Skip to main contentSkip to main content
You have permission to edit this article.

Wandering Around Washington: Many public comments on monuments, but no letters

  • Updated
  • 0
Joe Tennis

Joe Tennis

Folks in Abingdon made a big deal out of the Confederate statues and or monuments at the last Town Council meeting.

Several people spoke on whether the monuments at the Washington County Courthouse could be moved to the Veterans Memorial Park in town.

Those monuments need to be moved to make way for courthouse construction and expansion of the facility at the heart of the historic district.

But such monuments also provoke controversy these days, with changing views of the Confederacy and what it means in today’s society, looking back through the lens of history.

Yes, lots of people spoke. It was all during the public comments portion of the December meeting of the Town Council.

Some people wanted to keep the monuments in the courthouse town. And some said that it was the county’s problem, not the town’s.

Former Mayor Wayne Craig said that the statue of a soldier could draw protesters to town and be in conflict with the welcoming nature of the new sports complex, practically within walking distance of the Veterans Park.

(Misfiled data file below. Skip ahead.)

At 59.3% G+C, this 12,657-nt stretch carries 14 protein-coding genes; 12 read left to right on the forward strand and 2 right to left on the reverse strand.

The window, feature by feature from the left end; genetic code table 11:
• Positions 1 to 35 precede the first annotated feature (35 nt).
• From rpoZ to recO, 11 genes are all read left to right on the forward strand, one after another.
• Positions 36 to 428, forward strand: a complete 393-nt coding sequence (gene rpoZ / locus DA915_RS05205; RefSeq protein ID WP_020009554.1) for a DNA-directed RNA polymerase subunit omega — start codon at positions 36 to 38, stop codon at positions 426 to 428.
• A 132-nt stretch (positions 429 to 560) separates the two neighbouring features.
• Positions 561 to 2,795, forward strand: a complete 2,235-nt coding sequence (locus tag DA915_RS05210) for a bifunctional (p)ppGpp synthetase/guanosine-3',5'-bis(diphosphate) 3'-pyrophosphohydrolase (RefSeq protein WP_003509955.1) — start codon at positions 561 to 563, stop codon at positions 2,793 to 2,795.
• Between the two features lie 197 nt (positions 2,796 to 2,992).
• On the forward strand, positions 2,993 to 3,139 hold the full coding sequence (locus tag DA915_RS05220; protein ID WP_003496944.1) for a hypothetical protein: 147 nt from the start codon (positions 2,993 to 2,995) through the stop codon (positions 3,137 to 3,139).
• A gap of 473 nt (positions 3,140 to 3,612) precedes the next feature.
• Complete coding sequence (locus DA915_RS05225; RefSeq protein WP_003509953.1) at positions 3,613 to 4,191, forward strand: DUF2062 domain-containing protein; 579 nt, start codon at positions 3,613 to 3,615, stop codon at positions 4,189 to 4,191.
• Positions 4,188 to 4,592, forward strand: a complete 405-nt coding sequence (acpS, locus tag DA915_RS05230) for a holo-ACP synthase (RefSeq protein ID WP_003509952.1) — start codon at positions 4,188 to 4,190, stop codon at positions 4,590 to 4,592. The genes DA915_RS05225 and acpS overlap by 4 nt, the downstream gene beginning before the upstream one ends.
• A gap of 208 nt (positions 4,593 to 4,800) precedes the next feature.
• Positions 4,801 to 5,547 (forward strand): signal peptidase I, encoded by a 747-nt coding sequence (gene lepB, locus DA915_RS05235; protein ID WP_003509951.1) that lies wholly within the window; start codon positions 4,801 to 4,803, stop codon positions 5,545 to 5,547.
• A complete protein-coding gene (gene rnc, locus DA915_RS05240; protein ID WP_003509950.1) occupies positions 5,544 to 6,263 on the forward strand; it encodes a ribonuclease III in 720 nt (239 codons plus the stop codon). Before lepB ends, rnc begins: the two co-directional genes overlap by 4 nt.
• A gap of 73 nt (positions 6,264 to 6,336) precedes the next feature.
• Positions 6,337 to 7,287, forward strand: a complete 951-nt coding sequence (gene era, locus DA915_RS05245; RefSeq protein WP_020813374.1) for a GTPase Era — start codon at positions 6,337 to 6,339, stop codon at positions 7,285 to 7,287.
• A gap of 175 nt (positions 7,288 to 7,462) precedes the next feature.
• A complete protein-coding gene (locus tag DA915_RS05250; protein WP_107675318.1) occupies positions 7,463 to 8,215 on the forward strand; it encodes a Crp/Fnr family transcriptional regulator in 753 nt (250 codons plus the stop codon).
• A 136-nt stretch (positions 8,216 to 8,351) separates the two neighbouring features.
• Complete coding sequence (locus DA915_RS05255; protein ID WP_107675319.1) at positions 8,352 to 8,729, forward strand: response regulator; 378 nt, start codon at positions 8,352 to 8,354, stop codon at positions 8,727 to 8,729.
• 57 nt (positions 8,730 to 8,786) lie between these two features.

Link Elmore also spoke against keeping the statue or other monument in town.

Statue supporters, on the other hand, noted that the statue of the soldier holding a rifle could be repurposed in the Veterans Park.

Town Council members didn’t say a thing.

In the end, what amounted to several minutes of a Town Council meeting would really go down as all about nothing.

And why is that?

Because nobody officially turned in a letter to the county officials, asking for those monuments.

That was required, according to the county attorney, Lucy Phillips.

Three letters came into the county, asking for considering the relocation of one or both monuments.

Folks from Abingdon came out to meetings of both the Town Council and the Washington County Board of Supervisors in recent weeks.

But there was no letter to back anything up.

In the end, while the town manager of Abingdon went on record saying that the town was not interested in those monuments, there was no one going on record with a letter wanting them either.

Well, at least not as of Monday afternoon …


Get Government & Politics updates in your inbox!

* I understand and agree that registration on or use of this site constitutes agreement to its user agreement and privacy policy.

Related to this story

Most Popular